Wish you weren’t here

10th January 1915

Regrettably, yet inevitably, the Dorsets left Dranoutre and relieved the Bedfords in Sector D during the late afternoon. The rain continued to fall.

The Bedfords had endured a fairly awful time in the trenches with continued rain causing the edges of the trenches to collapse, with murderous sniping (six killed on the 8th January), regular shelling, and an irritating mobile gun shelling them from various points along the Messines-Wytschaete Road (or at least west of Messines) causing several casualties. The 5th Division describes the gun as being a light gun. The Bedfords’ diary goes further and suggests it’s a “quick-firer (probably motor-gun)”. It was probably a standard FK96 7.7cm artillery piece attached to a horse-drawn carriage or motor vehicle. The troops couldn’t respond with small arms due to a bulge in the land between them and the road so it must have been extremely frustrating for all concerned.

The author of the Dorsets’ diary remains taciturn. I don’t think they were enjoying themselves.

They’re shelling the bathroom!

11th November 1914

At 9am the Dorsets report “considerable shelling by German light guns”. So much so that D Company withdrew from their positions. No casualties were reported. The shellfire died away in the afternoon.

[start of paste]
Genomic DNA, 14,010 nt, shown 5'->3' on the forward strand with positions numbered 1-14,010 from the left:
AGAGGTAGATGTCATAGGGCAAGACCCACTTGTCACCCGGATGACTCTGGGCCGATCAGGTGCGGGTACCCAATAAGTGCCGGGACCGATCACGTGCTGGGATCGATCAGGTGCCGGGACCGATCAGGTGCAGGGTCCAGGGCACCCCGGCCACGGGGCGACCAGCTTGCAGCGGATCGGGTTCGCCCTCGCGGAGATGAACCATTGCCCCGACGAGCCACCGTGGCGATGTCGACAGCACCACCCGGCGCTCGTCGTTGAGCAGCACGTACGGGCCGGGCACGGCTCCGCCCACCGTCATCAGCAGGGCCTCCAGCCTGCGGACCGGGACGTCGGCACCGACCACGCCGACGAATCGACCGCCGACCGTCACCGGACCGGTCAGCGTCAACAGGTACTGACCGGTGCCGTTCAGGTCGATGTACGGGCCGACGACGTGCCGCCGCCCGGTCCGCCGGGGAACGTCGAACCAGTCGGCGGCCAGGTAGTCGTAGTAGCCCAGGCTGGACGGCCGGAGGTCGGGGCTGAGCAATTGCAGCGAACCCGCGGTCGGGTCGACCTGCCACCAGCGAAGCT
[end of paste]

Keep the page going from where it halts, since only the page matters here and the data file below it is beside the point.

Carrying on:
The German light gun was very possibly the 7.7cm FK 96 n.A. It was light and mobile and saw much action during the early stages of the war. It couldn’t compete with the heavier French 75 and British 18 pounder on range and so fell out of favour as trench warfare took hold. Here’s one with some early Movember crew members.

7.7cm Feldkanone 96 n.A. with crew
7.7cm. Feldcanone 96 n.A. with crew
I’ve missed old Gleichen. He’s holed up at Château Beukenhorst in Zillebeke slightly to the north. He tells a lovely story today so I am including it here:

The 11th November was a typically unpleasant day. It started with a touch of comedy, Weatherby arriving stark naked in my room at 6.30 A.M., just when I was shaving, saying, “I say, sir, may I finish my dressing in here? They’re shelling the bathroom!” He had a towel and a few clothes on his arm, et præterea nihil*.

*A Plutarchian phrase meaning here, I think, a threat not carried out.